Commonly referred to as “the kissing disease,” mono is the result of a viral infection that’s easily transmitted through saliva. If you are concerned about your child’s risk of developing mononucleosis, here’s what you should know.
What Is Mononucleosis?
Infectious mononucleosis, or mono, is a term that refers to a collection of symptoms caused to the Epstein-Barr virus (EBV). Because it is commonly transmitted through saliva, mono can be contracted through kissing. That said, you can also be exposed to EBV through a sneeze or cough, or by sharing food, utensils or glasses with an infected person.
Who Is at Risk?
Mono can be common in children; however, symptoms are usually either mild or nonexistent. Once people contract an EBV infection, they aren’t likely to get another one, due to immune cells that develop in the body. While adults can contract EBV, mono is more common among adolescents, high school and college students.
What Are the Symptoms?
While many people experience no symptoms in response to an EBV infection, others may develop the following:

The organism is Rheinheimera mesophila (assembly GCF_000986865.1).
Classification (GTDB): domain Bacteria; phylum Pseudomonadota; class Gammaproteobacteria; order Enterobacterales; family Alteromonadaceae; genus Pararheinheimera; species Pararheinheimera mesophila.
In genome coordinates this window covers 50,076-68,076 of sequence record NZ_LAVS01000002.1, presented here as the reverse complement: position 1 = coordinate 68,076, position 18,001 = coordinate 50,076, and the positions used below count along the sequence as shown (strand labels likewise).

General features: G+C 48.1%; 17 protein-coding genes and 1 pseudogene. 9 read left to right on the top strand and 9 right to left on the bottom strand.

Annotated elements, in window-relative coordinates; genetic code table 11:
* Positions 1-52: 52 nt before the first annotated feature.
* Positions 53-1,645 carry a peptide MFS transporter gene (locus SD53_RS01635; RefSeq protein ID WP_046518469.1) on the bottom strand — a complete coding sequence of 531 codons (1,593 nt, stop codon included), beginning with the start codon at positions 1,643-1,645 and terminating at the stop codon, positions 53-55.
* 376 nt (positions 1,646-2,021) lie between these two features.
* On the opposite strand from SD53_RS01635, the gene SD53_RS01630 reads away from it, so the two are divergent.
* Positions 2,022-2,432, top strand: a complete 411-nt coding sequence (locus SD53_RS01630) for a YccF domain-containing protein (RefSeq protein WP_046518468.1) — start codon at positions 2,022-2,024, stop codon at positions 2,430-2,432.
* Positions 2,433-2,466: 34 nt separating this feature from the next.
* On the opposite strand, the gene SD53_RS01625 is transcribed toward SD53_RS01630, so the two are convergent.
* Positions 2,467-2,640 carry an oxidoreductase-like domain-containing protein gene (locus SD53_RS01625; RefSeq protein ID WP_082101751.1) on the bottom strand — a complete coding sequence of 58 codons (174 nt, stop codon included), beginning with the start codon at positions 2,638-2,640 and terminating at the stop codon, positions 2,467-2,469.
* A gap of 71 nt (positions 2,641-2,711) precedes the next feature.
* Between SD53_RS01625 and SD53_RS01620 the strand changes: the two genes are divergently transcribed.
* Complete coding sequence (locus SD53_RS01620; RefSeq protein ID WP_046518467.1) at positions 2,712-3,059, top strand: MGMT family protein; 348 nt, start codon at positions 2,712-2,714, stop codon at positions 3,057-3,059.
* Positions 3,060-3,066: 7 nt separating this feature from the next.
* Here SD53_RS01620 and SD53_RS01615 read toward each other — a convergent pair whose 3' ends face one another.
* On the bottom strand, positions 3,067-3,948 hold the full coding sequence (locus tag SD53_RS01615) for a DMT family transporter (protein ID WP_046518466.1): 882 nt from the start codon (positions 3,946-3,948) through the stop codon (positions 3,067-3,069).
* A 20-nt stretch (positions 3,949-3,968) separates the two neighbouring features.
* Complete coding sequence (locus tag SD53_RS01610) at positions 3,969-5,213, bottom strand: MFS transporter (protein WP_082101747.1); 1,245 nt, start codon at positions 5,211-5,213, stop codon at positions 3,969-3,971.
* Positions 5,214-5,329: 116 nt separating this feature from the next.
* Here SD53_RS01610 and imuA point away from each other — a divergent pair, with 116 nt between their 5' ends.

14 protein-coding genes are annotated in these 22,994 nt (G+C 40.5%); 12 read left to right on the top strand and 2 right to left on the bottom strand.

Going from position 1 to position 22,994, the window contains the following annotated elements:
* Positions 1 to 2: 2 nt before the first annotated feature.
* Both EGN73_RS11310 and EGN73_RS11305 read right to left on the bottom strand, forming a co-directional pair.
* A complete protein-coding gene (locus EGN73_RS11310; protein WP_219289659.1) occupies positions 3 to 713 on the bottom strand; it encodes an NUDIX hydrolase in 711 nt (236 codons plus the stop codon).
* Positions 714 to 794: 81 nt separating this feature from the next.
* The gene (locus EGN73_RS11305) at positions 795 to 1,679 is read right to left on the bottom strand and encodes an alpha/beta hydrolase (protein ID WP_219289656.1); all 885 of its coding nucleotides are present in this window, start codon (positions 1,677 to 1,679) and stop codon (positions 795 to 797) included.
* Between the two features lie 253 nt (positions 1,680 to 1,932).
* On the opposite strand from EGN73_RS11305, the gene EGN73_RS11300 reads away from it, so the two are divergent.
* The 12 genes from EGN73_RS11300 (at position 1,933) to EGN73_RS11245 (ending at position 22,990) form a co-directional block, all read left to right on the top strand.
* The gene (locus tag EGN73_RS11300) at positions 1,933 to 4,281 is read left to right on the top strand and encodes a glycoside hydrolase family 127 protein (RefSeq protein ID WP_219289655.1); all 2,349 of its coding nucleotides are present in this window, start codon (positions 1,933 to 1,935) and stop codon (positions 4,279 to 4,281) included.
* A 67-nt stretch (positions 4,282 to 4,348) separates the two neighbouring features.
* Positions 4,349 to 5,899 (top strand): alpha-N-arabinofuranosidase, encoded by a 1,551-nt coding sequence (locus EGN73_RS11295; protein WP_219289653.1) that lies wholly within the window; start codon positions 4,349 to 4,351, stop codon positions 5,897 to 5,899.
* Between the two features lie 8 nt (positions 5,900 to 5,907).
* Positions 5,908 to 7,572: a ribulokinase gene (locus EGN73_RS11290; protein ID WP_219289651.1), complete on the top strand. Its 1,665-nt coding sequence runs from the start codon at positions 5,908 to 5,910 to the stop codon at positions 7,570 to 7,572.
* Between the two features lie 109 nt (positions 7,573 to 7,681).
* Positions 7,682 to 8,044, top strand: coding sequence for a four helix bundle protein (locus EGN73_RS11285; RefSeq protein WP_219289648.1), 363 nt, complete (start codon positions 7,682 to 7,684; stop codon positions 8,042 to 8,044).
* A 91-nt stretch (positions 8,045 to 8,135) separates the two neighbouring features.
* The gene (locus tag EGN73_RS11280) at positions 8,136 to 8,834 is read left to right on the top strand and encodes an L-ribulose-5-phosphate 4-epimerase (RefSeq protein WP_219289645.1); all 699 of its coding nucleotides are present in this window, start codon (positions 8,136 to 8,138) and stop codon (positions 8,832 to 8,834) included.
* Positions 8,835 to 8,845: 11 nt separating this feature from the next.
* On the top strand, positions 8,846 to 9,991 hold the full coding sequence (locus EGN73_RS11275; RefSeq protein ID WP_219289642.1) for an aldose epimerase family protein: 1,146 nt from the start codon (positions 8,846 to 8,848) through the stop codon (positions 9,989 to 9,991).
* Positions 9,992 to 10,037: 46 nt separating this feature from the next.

• A sore throat
• Swollen lymph glands in the armpits and neck
• Swollen tonsils
• Night sweats
• Muscle weakness and fatigue
Symptoms can last from one to two months and may not develop until four to six weeks after exposure to the virus. Occasionally, a person may also experience swelling of the liver or spleen. If you notice severe pain in the upper left part of your abdomen, visit your doctor for an evaluation.
How Is Mono Treated?
Since other more serious viruses can mimic mono, doctors may perform tests to rule out other possibilities. These may include an EBV antibody test or a monospot test that looks for key antibodies. If your doctor determines that you do have mono, he or she may provide a corticosteroid medication to ease symptoms. Over-the-counter pain medications can also be used to reduce sore throat pain.